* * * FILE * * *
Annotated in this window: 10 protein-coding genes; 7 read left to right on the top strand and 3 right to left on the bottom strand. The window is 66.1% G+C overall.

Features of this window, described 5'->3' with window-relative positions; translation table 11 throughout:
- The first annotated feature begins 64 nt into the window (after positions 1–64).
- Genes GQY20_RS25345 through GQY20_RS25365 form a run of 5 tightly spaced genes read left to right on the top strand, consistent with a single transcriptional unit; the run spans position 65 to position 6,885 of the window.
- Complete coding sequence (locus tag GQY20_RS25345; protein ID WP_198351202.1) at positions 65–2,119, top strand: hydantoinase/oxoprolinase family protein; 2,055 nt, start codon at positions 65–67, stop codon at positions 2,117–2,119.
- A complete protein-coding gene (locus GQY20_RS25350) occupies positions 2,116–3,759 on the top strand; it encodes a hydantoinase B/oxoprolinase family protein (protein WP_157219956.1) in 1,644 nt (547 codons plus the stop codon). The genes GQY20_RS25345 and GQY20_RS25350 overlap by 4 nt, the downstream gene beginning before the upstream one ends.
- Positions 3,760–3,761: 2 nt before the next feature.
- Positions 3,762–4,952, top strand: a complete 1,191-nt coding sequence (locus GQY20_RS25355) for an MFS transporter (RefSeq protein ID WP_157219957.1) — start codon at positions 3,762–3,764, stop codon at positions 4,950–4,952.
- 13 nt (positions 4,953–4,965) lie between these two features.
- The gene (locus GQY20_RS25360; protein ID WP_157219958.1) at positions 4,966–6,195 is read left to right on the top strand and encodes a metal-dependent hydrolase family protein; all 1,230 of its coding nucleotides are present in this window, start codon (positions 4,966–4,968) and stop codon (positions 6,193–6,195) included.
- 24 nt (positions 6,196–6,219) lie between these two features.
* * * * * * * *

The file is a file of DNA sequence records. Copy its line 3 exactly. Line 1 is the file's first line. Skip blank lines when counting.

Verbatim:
- The first annotated feature begins 64 nt into the window (after positions 1–64).